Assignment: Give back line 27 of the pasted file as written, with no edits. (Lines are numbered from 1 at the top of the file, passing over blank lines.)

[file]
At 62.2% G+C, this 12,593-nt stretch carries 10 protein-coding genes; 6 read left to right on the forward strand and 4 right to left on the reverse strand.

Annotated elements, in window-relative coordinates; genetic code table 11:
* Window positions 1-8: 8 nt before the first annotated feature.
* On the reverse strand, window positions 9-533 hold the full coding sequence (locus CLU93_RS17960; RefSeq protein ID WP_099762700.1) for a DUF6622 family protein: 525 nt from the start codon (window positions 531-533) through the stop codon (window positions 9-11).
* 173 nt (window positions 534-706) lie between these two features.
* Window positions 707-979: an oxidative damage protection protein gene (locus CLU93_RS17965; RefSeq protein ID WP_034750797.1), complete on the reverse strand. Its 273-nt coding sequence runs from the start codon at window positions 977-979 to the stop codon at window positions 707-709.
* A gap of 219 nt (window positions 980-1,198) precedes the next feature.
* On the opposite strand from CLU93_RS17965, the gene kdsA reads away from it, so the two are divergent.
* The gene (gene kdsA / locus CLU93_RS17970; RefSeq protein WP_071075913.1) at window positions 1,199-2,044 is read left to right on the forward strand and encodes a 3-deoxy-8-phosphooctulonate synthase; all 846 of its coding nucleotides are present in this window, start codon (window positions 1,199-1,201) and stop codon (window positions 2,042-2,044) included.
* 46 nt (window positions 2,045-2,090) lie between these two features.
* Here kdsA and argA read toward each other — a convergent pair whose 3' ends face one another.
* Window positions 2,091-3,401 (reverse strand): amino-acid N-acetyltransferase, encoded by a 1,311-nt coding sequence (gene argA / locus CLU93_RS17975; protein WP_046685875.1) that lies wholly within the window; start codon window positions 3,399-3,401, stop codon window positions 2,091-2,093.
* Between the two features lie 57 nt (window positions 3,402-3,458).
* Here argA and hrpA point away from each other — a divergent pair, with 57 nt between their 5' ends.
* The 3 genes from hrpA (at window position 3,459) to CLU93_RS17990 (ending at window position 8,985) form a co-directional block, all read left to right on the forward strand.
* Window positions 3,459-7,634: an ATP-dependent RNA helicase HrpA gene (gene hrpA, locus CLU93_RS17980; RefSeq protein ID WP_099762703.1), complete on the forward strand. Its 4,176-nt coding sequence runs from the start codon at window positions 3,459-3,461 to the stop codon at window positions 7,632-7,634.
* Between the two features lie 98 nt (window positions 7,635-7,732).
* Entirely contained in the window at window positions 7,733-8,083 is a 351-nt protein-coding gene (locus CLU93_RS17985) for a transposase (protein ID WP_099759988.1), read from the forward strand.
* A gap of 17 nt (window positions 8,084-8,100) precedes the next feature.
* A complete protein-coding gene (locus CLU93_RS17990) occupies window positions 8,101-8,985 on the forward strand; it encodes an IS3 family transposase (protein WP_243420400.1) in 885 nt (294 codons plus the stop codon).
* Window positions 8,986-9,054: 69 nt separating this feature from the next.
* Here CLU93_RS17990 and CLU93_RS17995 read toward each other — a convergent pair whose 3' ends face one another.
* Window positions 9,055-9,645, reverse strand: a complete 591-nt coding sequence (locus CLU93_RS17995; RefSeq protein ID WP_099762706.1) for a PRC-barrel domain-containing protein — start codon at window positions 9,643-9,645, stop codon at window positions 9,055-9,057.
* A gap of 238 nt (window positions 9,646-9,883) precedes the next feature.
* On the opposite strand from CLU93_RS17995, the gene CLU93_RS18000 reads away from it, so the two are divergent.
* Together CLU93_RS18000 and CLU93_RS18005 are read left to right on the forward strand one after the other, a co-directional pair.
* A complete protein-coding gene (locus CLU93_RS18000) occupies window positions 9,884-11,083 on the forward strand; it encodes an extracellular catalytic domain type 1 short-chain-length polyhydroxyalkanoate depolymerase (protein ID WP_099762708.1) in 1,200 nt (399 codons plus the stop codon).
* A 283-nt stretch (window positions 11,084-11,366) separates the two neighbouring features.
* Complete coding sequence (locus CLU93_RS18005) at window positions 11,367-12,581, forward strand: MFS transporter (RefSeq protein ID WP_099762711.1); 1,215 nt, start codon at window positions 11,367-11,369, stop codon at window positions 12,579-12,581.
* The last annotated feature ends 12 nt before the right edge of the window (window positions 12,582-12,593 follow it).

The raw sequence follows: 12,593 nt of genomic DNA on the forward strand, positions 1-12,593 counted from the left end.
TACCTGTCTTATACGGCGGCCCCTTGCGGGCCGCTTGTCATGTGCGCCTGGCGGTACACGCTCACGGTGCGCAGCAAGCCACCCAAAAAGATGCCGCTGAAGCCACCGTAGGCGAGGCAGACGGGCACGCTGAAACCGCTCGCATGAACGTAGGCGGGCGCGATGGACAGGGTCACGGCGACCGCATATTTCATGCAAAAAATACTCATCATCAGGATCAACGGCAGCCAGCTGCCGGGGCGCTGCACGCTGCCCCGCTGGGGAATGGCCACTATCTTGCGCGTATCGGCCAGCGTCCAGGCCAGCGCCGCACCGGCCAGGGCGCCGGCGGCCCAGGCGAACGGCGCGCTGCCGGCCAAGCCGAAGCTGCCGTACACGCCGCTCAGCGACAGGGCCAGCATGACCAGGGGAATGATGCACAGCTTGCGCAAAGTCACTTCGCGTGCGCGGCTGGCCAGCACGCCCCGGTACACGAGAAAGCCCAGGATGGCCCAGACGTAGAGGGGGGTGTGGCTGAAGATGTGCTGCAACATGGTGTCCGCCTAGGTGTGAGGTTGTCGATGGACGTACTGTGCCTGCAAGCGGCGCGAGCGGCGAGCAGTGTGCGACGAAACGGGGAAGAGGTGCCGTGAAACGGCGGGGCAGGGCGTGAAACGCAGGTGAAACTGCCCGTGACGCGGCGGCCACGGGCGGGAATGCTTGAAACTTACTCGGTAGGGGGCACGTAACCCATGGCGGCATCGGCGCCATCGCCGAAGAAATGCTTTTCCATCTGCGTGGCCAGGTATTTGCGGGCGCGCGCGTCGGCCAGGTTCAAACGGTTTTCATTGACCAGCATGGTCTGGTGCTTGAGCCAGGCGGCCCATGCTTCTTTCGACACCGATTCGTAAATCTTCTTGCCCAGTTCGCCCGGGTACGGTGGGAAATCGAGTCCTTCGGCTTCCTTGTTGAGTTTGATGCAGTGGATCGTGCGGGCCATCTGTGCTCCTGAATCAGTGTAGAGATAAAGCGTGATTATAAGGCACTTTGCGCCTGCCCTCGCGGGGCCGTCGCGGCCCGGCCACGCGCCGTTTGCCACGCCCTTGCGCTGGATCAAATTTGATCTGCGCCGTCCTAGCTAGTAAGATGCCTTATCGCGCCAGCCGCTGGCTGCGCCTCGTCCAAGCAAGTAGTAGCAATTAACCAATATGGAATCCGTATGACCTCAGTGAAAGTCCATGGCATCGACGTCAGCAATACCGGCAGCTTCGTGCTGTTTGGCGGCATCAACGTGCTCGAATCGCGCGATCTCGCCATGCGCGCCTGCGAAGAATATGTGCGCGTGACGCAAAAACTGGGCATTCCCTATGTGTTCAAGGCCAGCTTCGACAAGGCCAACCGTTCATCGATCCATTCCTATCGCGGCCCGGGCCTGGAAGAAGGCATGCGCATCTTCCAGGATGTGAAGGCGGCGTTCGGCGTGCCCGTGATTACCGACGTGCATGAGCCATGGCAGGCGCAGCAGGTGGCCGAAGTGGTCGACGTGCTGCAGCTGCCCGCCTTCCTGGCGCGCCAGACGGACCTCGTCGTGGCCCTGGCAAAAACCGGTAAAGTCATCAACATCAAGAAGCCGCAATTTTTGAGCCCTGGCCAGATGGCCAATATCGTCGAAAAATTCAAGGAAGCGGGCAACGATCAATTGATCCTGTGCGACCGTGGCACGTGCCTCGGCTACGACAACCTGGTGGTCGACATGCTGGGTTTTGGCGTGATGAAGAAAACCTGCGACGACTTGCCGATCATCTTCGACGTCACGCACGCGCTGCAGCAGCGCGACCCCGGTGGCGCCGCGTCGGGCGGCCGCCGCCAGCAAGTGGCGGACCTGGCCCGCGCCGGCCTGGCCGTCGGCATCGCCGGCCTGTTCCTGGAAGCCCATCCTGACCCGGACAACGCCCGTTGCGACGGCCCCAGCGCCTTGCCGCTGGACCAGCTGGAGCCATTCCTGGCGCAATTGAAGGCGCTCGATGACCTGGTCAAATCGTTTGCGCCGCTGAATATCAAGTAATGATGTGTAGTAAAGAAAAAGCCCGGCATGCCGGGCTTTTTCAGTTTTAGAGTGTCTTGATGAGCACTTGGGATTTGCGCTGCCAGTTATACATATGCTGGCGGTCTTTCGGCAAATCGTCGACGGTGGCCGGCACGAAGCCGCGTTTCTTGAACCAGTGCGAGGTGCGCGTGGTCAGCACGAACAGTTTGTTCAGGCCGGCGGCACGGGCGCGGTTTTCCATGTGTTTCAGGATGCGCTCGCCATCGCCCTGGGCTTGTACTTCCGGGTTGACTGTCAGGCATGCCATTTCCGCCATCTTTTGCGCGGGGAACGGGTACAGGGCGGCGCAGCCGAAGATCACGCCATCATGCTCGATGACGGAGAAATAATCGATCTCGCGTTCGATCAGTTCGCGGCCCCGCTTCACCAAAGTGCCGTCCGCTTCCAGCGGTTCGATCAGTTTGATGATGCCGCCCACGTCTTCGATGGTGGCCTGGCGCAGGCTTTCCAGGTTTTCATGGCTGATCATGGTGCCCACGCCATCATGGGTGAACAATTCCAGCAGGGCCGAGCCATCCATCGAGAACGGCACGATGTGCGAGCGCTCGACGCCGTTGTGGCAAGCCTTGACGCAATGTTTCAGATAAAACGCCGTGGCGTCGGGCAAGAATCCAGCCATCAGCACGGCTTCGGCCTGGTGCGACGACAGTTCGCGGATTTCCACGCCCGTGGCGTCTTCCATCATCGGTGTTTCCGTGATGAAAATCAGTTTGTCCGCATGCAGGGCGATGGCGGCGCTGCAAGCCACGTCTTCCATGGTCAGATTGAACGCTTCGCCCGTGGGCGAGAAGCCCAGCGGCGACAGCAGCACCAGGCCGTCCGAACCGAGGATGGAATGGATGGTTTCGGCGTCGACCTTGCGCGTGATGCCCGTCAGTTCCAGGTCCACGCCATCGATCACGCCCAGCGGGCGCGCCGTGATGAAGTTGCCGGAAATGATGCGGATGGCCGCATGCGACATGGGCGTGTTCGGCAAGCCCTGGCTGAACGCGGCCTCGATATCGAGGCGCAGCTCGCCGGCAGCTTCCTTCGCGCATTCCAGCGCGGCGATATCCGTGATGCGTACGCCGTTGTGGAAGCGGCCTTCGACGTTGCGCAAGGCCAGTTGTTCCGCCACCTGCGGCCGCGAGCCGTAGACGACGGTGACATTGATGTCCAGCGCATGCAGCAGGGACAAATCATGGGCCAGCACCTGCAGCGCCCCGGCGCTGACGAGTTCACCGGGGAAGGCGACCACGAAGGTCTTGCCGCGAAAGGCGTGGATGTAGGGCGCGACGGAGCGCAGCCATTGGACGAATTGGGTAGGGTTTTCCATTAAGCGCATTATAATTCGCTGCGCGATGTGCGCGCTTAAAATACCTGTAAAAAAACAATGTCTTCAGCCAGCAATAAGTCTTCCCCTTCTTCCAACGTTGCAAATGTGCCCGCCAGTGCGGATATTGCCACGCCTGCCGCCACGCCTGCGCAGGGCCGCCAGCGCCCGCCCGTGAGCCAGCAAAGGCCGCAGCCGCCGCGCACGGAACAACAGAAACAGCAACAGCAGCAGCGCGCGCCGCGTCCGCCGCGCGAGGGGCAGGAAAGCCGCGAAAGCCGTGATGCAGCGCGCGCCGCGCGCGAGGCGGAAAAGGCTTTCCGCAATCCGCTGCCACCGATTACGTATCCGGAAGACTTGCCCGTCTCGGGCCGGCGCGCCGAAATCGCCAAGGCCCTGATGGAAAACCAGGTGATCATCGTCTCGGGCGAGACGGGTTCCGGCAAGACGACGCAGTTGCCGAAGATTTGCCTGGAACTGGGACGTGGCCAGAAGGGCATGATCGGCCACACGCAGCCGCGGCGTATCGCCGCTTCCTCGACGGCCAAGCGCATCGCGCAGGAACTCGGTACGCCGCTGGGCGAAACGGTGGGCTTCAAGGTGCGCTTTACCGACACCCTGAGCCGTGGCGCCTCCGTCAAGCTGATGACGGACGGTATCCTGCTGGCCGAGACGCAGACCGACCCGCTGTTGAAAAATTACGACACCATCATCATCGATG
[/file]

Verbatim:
* A complete protein-coding gene (locus CLU93_RS18000) occupies window positions 9,884-11,083 on the forward strand; it encodes an extracellular catalytic domain type 1 short-chain-length polyhydroxyalkanoate depolymerase (protein ID WP_099762708.1) in 1,200 nt (399 codons plus the stop codon).